Wednesday, November 25, 2009

wondering about the implications of paradigm shifts

I’ve just been looking up some material on the philosophy of science to teach my second years – especially the work of Thomas Kuhn and Karl Popper.

Kuhn said that science exists in a cultural context. This tells scientists what is acceptable to study and what research methods are reasonable to use and what constitutes legitimate data and acceptable evidence. He called this context a paradigm.

He said that rather than seeing science as building one idea upon another actually it involves revolutionary change where one set of assumptions is abandoned in favour of a new set. Scientific disciplines advance through stable periods of one paradigm to moments of crisis or paradigm shift like this to times when a new paradigm is established.

In physics we see a crisis moment when Newton’s theory of gravity was shown inadequate by Eddington’s astronomical observations. Einstein’s ideas were then accepted as the new paradigm. Events such as these have become known as a paradigm shifts.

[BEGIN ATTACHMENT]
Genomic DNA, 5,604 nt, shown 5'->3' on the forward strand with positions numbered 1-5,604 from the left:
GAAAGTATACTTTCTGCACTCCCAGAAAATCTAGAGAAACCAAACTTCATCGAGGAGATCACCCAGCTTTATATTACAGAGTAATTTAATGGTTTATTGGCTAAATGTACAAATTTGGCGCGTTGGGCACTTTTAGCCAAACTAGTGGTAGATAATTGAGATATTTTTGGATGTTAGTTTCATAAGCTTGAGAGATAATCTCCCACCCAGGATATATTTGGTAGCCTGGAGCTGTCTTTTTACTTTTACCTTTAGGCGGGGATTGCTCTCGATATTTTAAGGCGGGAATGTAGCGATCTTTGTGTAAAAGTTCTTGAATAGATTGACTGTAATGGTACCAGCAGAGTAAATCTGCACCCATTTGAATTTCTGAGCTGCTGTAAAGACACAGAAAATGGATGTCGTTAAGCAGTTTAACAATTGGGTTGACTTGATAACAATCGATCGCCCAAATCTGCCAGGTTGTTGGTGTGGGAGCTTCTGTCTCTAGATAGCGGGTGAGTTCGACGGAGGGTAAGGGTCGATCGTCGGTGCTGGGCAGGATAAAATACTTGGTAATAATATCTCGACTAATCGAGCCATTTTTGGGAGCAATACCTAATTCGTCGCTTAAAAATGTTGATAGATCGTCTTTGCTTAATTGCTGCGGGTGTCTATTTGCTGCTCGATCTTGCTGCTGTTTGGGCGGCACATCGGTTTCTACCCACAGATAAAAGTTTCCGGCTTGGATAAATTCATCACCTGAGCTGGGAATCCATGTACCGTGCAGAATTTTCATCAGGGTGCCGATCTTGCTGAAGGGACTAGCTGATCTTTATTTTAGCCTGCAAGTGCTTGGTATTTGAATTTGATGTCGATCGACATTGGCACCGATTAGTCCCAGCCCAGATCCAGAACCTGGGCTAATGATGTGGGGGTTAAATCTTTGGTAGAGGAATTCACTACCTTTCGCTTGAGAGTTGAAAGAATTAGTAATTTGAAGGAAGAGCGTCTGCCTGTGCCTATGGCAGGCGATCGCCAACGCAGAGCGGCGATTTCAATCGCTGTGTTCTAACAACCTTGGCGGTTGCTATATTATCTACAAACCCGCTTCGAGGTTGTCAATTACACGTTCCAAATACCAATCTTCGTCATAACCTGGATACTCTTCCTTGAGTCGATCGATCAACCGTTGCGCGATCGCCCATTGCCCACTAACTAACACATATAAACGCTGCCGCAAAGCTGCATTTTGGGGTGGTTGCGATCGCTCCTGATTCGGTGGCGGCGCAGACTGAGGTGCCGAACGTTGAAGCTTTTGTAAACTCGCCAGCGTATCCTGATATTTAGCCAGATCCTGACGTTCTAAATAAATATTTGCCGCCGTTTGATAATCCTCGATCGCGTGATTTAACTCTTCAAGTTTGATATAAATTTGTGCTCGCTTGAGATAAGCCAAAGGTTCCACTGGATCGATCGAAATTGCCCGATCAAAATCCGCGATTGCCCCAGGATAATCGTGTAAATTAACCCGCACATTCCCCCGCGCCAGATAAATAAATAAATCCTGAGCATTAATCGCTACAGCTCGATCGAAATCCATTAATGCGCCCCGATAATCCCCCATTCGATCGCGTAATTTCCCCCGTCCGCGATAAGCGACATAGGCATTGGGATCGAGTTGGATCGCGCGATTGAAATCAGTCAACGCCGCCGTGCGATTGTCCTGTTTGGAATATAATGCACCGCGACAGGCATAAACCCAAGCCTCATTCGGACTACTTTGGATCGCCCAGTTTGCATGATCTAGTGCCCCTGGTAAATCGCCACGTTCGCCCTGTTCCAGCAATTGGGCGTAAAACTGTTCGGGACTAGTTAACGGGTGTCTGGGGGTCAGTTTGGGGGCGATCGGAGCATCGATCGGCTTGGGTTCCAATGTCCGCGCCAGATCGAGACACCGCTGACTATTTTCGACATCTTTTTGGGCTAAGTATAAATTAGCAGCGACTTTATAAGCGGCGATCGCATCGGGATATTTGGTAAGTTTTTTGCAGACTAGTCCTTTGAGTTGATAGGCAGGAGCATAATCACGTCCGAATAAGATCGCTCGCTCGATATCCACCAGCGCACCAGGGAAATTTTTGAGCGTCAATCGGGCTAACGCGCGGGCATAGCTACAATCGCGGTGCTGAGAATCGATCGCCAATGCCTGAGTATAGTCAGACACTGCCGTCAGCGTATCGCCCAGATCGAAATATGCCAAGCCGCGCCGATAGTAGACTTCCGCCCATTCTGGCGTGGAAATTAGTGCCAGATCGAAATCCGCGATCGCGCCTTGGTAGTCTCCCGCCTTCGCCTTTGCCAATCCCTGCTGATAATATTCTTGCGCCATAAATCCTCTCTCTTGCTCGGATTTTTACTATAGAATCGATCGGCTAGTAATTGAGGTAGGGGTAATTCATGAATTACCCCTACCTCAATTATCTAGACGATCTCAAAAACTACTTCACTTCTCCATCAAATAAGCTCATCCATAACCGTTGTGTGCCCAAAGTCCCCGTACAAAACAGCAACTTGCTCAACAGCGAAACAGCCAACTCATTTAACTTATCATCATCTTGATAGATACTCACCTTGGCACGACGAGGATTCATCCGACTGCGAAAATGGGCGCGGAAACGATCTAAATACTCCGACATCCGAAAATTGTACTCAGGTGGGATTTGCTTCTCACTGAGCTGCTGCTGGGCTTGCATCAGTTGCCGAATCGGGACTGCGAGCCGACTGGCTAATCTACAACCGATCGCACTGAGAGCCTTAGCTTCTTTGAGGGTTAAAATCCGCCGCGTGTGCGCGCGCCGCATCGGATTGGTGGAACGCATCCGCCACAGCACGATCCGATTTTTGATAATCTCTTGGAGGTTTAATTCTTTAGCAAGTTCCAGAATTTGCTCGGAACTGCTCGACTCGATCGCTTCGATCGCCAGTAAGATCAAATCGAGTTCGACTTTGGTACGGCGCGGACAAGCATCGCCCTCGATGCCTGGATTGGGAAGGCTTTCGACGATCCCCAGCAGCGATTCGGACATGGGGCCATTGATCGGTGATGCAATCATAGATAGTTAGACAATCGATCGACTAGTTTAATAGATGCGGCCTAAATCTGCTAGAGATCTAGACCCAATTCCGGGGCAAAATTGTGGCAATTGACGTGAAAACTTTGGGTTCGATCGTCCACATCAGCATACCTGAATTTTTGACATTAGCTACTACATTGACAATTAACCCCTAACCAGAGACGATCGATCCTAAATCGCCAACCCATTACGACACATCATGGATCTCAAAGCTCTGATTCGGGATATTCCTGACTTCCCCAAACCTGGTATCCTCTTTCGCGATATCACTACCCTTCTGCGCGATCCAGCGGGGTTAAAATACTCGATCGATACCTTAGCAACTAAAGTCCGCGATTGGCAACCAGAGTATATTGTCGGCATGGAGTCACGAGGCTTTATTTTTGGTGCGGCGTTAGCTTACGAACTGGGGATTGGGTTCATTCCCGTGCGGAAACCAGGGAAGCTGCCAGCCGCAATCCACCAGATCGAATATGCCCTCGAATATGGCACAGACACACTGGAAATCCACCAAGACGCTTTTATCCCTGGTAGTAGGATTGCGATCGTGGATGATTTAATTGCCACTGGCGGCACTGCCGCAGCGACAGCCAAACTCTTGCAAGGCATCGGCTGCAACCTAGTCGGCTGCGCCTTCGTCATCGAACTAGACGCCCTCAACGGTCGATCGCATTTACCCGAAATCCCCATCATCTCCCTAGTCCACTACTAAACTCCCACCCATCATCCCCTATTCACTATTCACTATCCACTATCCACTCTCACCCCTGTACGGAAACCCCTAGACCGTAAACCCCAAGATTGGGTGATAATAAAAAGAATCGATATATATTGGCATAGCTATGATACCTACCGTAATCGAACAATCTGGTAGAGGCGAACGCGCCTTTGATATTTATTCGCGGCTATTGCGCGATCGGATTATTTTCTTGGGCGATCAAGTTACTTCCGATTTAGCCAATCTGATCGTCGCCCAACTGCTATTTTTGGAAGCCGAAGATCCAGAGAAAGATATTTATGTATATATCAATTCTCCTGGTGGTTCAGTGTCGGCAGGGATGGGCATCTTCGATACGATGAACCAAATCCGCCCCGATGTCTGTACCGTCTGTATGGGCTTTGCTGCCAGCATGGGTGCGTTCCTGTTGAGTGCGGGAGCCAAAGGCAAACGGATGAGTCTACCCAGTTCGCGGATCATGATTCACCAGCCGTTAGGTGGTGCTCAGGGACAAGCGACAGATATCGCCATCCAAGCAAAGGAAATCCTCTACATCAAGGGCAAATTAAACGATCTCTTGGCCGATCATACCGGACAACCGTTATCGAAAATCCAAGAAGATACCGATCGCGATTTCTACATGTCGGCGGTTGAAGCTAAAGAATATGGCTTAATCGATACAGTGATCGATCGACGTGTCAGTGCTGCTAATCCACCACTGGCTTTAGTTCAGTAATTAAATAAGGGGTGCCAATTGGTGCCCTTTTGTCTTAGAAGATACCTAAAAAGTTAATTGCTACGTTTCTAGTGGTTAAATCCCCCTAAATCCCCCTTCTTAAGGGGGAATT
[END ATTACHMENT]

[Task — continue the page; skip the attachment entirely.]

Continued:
According to Popper for a theory to be scientific you need to be able to show that it is false. One example that contradicts this is enough. For example the discovery of the platypus shows that not all mammals give birth to their young alive – at least one mammal lays eggs. But actually one example is rarely enough as often there may be other explanations offered. But as these examples build up we slowly loose faith in the way that we thought and start looking for a new way to explain things.

On this basis psychoanalysis can be rejected as unscientific as it cannot be falsified - interestingly according to Popper we can reject Darwin’s theory of evolution on the same criteria. But in psychology we can still see paradigms such as behavioural, cognitive and biological all competing to be today's paradigm.

But across disciplines there is a growing view that an important paradigm shift is occurring. This is a move from 'modern' thinking (that wants everything to fit into the logical propositions of the enlightenment) to 'post-modern' thinking (which based on narrative and is more tolerant of ambiguity). Perhaps that means the new paradigm is tolerant of competing paradigms like those in psychology?

Of course none of this is new. These ideas have been around for decades and I'm probably way behind in thinking about these. But I’m still happily wondering about some of the implications of all this.

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